US warns Gulf states against normalising ties with Syria regime
As US President Joe Biden’s new administration continues into its fifth month, its policy on Syria has been moving slowly, as seen by its lack of a special envoy and infrequent public statements and meetings on the country.
However, as Syria’s “sham election” comes into focus around the world, and as some Arab countries are moving toward re-establishing relationships with Damascus, it follows that America’s role would also come up for discussion.
“Today’s so-called presidential elections in Syria have been denounced by the United States for the Assad regime’s decision to hold an election outside the framework described in UN Security Council Resolution 2254,” a State Department official told a conference call of reporters on Wednesday, following recent US government trips to Tunisia, Libya and Syria, which included meetings with the Syrian Democratic Forces, the Syrian Democratic Council, council members and tribal leaders from Raqqa, coalition military counterparts, and humanitarian workers. Resolution 2254 entails a political transition with free and fair elections and a nationwide ceasefire.
“The elections are neither free nor fair, and we urge the international community to reject this attempt by the Assad regime to claim legitimacy without protecting the Syrian people, without respecting its obligations under international law, including humanitarian law and human rights law, and without meaningfully participating in the UN-facilitated political process to end the conflict,” the official said.
The 2021 Syrian presidential election, held Wednesday May 26, is the second one since the conflict began in 2011. Since the outbreak of mass protests across Syria on March 15, 2011, followed by heavy-handed regime crackdowns, more than 500,000 Syrians have been killed, nearly 6.5 million have been internally displaced, and more than six million Syrian refugees are dispersed throughout the world. The unemployment rate in Syria is around 50 percent and approximately 80% of Syrians currently live in poverty.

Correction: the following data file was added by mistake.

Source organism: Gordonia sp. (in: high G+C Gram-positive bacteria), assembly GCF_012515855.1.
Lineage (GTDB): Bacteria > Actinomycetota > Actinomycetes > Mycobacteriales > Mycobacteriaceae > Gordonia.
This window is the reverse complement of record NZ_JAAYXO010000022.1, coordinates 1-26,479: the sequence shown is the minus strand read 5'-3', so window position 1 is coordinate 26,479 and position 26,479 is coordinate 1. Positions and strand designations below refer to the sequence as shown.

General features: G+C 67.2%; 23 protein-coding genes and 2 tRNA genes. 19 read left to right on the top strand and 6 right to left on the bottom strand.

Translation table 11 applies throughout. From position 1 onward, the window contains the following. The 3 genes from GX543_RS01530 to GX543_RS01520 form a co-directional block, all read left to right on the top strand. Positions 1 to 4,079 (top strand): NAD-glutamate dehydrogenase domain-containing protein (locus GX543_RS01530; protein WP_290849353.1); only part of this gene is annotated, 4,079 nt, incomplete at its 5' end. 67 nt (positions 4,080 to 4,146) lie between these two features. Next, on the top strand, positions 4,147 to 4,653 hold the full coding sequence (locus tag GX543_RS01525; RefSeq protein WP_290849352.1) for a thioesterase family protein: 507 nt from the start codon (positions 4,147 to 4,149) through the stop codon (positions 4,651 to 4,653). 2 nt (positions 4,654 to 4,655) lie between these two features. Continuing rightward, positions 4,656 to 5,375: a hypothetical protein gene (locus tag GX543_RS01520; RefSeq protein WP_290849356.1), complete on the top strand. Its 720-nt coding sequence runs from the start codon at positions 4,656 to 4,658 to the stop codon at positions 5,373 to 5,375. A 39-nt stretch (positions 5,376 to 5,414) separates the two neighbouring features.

Nevertheless, in light of recent developments, such as nuclear talks with Iran and the beginnings of talks with Yemen, the US sees the potential for a “new dynamic” that it can “capitalise on” in the region.
Still, this potentially new dynamic might not extend to other parts of the region. In two instances on the call, reporters pointed out that Gulf states are re-establishing ties with Syria.
The official suggested that America’s Gulf allies “think carefully about their exposure to sanctions in dealing with this regime.” The Caesar Act of 2019 punishes entities doing business with the Syrian government.
He added that the focus should be “on accountability, rather than establishing diplomatic relations.”